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In mechanics, we worked with a limited scale of values. In electronics, however, we shall be working with both very large and very small values. The SI measurement system de nes pre xes to scale values up and down in steps. See Table 4-1 for a list of these pre x modi ers. For example, 1,000 meters is a kilometer, or 1 km. 1/1000 of a meter is a millimeter, or 1 mm.
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CHAPTER 4 Electricity
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Magnetic eld, electron motion, and force vector. SI pre xes Pre x T G M K m m n p Scale 1,000,000,000,000 1,000,000,000 1,000,000 1,000 0.001 0.000,001 0.000,000,001 0.000,000,000,001 1012 109 106 103 10 3 10 6 10 9 10 12
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Table 4-1 Name tera giga mega kilo milli micro nano pico
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Coulomb: C The Coulomb is a measurement of electrical charge. One coulomb is equal to the charge of 6.24 1018 electrons, which is a lot of electrons.
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CHAPTER 4 Electricity CURRENT: I
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Coulombs per second: I C/s The ow of charge past a point in an electrical circuit is known as current and is represented by the symbol I. The ampere or amp, symbol A, is the unit that current is measured in. One amp of current is one coulomb of charge passing by a point in one second. If you watch your circuit for one second and 6.24 1018 electrons march by, that s one amp. I ve used the word circuit twice now. Electricity is useful when it is moving from one point to another, doing work as it goes. The path that electricity takes is called a circuit. A nonelectrical de nition of circuit is that of a path going in a circle, such as a race track. Since it s not feasible to count the individual electrons owing in a circuit, we usually measure the amp by other means. The amp can be measured because of the electromagnetic elds generated by electrical current. We measure this eld and, from this, get a measurement of current. While the coulomb is a fundamental value, the measurement of the coulomb is based on the measurement of the amp. Note that, in electronics, the electrons move from the negative terminal in a battery or generator to the positive terminal. This is electron current. In many discussions of electronic circuits, the convention is to imagine that the current ows from the positive terminal to the negative, opposite of what actually happens. This conventional current is based on the history of Benjamin Franklin s observations of electricity. As more of the true details of electricity were discovered, the convention of current owing from positive to negative remained. This doesn t actually a ect anything. If the protons really were owing from the positive terminal of the battery to the negative, their e ect would be exactly what we see for the electron ow we do have. The magnetic elds are the same and the mechanical forces applied to the wire are the same. When we reverse the motion of a charged particle, all of the vector elds associated with it reverse as well. When we reverse the polarity of a charge particle, this reverses the polarity of the elds. If you reverse both the direction and the polarity, the associated elds remain unchanged. So electrons owing in one direction have the exact same e ect as protons moving in the opposite direction.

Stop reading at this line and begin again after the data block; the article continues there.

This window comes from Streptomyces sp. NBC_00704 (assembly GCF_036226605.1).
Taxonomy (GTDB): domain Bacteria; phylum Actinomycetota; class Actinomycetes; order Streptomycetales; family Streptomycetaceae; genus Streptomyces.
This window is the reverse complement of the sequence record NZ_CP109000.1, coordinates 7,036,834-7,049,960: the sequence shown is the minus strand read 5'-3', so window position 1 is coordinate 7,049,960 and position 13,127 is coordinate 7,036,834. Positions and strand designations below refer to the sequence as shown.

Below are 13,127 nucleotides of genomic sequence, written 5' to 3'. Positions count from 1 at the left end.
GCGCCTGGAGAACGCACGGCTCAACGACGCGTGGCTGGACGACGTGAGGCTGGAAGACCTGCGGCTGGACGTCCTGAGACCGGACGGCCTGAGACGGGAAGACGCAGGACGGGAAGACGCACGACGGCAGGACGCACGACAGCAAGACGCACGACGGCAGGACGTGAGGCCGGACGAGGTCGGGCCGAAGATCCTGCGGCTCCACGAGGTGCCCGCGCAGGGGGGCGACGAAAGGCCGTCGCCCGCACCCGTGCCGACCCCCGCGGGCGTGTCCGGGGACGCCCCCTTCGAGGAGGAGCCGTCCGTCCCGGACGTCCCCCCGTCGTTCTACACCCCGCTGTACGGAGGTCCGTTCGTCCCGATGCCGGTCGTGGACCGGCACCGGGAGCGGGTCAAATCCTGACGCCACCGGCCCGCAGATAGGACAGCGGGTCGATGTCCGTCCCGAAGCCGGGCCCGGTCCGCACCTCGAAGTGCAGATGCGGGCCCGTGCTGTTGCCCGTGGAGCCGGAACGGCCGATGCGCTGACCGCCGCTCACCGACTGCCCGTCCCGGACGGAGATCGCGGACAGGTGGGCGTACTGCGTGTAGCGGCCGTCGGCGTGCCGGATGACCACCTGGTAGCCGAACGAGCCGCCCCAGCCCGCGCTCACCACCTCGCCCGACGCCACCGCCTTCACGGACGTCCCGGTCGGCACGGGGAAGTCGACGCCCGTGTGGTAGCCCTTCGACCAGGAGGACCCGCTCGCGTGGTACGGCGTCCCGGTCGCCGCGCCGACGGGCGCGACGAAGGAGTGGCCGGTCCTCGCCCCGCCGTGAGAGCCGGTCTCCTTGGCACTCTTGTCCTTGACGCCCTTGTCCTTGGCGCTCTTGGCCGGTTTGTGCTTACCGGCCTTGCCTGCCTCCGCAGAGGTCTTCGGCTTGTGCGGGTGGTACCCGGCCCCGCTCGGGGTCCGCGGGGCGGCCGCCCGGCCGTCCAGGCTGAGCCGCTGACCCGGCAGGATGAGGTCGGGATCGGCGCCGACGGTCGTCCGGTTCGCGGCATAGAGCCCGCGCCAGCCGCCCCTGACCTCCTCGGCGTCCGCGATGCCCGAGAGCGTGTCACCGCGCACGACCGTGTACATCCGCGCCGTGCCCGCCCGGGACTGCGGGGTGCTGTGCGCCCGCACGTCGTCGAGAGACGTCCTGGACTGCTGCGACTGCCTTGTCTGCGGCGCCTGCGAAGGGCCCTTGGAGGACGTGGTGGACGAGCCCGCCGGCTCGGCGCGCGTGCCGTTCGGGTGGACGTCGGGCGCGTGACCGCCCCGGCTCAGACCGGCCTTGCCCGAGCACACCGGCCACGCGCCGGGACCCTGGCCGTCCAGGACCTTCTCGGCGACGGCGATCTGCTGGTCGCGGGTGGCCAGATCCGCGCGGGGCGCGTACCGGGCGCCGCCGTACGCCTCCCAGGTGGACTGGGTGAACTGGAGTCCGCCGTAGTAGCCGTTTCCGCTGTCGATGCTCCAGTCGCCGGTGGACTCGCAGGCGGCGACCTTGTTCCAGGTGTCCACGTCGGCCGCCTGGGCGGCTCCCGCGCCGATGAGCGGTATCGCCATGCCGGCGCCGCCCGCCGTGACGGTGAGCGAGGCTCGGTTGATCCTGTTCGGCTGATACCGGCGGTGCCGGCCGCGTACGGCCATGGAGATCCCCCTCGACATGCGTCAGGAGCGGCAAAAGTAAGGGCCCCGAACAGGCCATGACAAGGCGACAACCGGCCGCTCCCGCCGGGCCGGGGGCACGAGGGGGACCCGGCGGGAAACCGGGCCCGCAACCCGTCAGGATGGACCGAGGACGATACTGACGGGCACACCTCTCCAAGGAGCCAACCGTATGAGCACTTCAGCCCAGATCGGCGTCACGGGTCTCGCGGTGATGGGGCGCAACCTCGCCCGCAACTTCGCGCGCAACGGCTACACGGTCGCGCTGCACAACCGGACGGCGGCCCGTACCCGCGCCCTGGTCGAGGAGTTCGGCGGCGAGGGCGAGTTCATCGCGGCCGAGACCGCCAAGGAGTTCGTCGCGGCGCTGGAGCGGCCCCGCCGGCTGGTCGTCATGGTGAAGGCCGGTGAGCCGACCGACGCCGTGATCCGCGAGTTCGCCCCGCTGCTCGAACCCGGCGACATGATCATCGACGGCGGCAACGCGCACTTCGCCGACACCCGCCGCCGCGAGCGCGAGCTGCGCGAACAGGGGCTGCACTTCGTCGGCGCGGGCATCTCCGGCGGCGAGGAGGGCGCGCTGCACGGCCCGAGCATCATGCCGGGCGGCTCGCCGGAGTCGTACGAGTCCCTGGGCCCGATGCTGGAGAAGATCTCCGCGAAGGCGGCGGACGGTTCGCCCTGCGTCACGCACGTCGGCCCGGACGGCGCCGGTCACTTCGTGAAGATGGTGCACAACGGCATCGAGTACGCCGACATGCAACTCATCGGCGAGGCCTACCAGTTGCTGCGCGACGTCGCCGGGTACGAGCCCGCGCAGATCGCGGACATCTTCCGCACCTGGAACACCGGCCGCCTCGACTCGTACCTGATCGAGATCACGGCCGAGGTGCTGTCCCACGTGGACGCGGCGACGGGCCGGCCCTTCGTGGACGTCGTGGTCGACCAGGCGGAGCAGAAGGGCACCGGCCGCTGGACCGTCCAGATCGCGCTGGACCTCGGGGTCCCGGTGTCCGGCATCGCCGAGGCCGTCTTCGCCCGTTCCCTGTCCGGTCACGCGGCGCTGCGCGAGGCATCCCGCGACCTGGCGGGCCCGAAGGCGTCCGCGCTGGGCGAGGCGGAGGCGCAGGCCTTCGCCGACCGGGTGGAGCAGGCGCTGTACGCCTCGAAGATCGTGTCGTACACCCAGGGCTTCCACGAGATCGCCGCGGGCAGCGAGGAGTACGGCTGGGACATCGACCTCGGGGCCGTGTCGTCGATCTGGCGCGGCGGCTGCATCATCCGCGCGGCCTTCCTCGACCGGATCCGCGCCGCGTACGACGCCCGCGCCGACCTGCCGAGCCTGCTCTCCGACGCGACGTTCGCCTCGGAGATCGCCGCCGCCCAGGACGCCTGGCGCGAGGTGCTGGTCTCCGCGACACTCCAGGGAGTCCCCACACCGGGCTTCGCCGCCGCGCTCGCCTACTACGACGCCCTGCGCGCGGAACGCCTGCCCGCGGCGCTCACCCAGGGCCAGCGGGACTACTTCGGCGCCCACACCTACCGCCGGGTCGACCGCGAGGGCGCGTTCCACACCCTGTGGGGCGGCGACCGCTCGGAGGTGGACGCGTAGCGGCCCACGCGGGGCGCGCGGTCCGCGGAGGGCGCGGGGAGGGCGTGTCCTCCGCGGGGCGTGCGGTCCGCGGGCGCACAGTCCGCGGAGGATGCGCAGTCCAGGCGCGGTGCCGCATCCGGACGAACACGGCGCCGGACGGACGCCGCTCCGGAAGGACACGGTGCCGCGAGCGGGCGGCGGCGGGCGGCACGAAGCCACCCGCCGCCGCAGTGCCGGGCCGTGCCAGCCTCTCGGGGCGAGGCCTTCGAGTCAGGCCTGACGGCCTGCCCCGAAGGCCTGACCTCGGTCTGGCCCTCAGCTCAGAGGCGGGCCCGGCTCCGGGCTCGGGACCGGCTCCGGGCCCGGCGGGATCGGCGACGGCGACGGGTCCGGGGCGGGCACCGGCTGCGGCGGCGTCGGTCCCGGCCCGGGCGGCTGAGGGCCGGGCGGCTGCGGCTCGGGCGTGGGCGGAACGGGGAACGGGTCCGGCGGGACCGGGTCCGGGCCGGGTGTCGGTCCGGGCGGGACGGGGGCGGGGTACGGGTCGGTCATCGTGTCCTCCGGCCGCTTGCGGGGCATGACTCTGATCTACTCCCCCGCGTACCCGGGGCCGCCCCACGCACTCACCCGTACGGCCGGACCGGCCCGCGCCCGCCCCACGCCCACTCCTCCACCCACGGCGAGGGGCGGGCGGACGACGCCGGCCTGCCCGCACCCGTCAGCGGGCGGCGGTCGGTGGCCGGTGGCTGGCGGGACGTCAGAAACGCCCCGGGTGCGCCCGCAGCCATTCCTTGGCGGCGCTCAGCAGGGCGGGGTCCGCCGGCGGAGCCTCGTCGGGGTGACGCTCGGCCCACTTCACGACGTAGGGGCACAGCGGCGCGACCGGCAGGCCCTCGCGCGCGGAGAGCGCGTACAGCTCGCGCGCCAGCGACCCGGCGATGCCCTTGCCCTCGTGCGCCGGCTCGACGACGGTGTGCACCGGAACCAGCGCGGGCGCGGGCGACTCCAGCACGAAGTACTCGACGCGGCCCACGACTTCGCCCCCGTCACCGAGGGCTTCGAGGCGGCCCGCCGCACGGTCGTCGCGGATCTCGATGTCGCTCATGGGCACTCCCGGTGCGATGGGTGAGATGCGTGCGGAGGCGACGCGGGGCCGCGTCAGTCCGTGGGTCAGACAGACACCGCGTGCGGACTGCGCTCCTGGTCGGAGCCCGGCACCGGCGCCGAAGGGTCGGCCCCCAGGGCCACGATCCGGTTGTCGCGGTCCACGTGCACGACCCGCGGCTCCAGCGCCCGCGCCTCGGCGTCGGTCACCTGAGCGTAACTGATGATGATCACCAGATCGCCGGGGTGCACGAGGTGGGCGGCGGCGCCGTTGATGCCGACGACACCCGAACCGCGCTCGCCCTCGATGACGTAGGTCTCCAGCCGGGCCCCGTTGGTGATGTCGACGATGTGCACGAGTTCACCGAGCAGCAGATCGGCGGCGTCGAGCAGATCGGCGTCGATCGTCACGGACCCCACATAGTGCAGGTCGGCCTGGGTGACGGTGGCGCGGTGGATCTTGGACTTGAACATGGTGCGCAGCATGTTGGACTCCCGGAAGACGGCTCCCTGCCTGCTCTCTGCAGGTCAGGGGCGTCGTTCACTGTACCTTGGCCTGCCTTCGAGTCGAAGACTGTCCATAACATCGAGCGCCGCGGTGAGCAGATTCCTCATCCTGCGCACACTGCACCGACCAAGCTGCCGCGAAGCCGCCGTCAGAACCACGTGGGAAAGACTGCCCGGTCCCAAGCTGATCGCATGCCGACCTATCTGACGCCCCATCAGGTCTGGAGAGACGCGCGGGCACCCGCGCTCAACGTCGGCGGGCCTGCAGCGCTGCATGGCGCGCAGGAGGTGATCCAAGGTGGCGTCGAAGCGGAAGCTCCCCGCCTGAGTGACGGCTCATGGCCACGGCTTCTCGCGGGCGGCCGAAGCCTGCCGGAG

CHAPTER 4 Electricity CHARGE DIFFERENCE
Volt: V Voltage may be represented by the symbol V or E. In this book we use V exclusively. Voltage does not exist at a single point in a circuit, but is a measurement of the di erence in electric potential between two points. Remember the potential energy we discussed in 2 The potential energy of an object was de ned in relation to its height above ground level. Voltage measurements have the same need for a ground or reference point to measure from. Voltage is based on electrical charge. Say you have a battery or generator that is pumping electrons into one end of a wire. Electrons nd each other repulsive, so they try to stay as far away from each other as they can. But what if the wire doesn t connect to the other side of the battery, so the electrons in the wire have no place to escape to They crowd closer together, but they don t enjoy it. The tighter they squeeze, the more they push against each other. Like springs, they are storing energy as they are squeezed. This creates a charge imbalance, where part of the circuit has an unusual quantity of electrons. In turn, the force created by this imbalance is known as the electromotive force (EMF). Voltage is the measurement of the di erence in pressure from one point in a circuit to another. If the whole circuit is at the same pressure, the voltage will be zero even if it holds a hefty electric charge. Water provides a popular analogy for electricity. The water molecules are like the electrons, so a gallon of water is like a coulomb of electricity. Water pipes are like wires, and the ow of water stands in for electric current. Voltage is represented by water pressure. Gravity is usually used for the electric elds. The water analogy gives us illustrations like Fig. 4-3, where two tanks have di erent water levels and the pressure of water trying to ow from the left tank to the right tank is the voltage between the tanks. If the valve were opened, the current would be the ow through the valve.
Fig. 4-3.
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